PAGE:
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Sleep Apnea Therapy Improves Memory Performance

Regular CPAP users show nearly eightfold increase in performance compared with irregular users

THURSDAY, Dec. 14 (HealthDay News) -- Patients with obstructive sleep apnea who adhere to their nightly positive airway pressure treatments may improve their verbal memory performance during the day, researchers report in the December issue of Chest.

Molly Zimmerman, Ph.D., of Albert Einstein College of Medicine, Bronx, N.Y., performed neuropsychological tests on 58 memory-impaired patients with obstructive sleep apnea before and after a three-month period of continuous positive airway pressure (CPAP) treatment. Patients were categorized based on their adherence to treatment guidelines, which was covertly monitored with a microchip processor.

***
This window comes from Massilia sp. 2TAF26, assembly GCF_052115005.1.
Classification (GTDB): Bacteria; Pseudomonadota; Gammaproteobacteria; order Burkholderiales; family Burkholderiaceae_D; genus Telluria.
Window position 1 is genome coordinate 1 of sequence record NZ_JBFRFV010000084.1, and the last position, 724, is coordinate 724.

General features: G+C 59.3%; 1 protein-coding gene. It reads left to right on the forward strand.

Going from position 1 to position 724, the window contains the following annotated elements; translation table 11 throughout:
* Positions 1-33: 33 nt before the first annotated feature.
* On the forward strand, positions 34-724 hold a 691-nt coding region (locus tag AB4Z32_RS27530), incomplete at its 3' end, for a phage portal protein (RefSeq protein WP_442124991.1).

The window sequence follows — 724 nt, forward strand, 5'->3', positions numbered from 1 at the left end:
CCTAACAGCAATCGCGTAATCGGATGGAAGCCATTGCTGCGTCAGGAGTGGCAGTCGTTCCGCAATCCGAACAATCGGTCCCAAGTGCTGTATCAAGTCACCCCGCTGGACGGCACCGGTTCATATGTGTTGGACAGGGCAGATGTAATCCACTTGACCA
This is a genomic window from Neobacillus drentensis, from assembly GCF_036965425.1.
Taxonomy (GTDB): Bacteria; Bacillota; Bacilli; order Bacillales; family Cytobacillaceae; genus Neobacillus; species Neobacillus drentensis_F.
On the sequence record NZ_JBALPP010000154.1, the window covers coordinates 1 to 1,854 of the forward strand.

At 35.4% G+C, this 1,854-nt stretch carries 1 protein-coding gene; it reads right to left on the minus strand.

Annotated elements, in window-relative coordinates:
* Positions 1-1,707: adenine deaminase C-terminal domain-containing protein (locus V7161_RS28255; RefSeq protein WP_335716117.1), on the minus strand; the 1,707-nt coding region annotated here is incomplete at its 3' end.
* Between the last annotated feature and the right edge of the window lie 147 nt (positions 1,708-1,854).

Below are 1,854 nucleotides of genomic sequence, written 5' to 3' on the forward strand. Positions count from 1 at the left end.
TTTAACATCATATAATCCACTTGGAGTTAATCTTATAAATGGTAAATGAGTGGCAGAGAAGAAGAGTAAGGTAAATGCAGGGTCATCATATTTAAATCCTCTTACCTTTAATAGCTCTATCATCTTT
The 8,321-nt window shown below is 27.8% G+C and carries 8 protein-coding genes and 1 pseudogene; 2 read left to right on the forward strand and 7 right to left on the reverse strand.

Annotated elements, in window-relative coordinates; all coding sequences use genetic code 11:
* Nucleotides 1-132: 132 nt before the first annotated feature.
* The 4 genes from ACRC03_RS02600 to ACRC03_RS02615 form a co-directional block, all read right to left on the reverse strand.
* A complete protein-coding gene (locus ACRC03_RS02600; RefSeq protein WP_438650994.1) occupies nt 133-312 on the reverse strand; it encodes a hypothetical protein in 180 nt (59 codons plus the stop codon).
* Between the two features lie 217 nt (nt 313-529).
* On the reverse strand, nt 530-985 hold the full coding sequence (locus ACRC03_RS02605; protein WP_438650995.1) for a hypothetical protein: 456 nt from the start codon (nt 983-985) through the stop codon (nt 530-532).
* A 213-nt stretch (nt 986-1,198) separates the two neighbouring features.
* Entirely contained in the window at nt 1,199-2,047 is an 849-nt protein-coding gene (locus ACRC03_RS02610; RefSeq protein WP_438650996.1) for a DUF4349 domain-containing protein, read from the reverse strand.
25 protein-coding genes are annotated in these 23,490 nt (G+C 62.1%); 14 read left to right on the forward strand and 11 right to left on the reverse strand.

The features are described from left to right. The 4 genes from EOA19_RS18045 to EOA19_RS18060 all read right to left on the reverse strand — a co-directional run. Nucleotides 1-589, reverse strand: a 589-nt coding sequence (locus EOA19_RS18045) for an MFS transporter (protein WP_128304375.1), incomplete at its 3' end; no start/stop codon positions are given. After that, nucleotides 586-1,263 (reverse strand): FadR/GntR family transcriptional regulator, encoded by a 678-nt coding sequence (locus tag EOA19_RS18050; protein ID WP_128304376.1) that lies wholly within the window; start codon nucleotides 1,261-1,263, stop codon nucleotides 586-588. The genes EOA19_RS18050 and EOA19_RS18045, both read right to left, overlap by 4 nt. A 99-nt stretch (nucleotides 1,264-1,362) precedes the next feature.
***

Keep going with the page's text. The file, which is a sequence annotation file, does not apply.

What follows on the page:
The investigators found that optimal users increased their memory performance 7.9-fold over poor users and were more likely to exhibit clinically normal memory performance. Optimal therapy use was defined as greater than six hours per night.

"CPAP has proven to be an effective treatment for patients with obstructive sleep apnea yet adherence to treatment remains poor," said Mark J. Rosen, M.D., F.C.C.P., president of the American College of Chest Physicians, in a statement. "Physicians should educate their patients with obstructive sleep apnea about the importance of using CPAP consistently and discuss ways to overcome obstacles to adherence."

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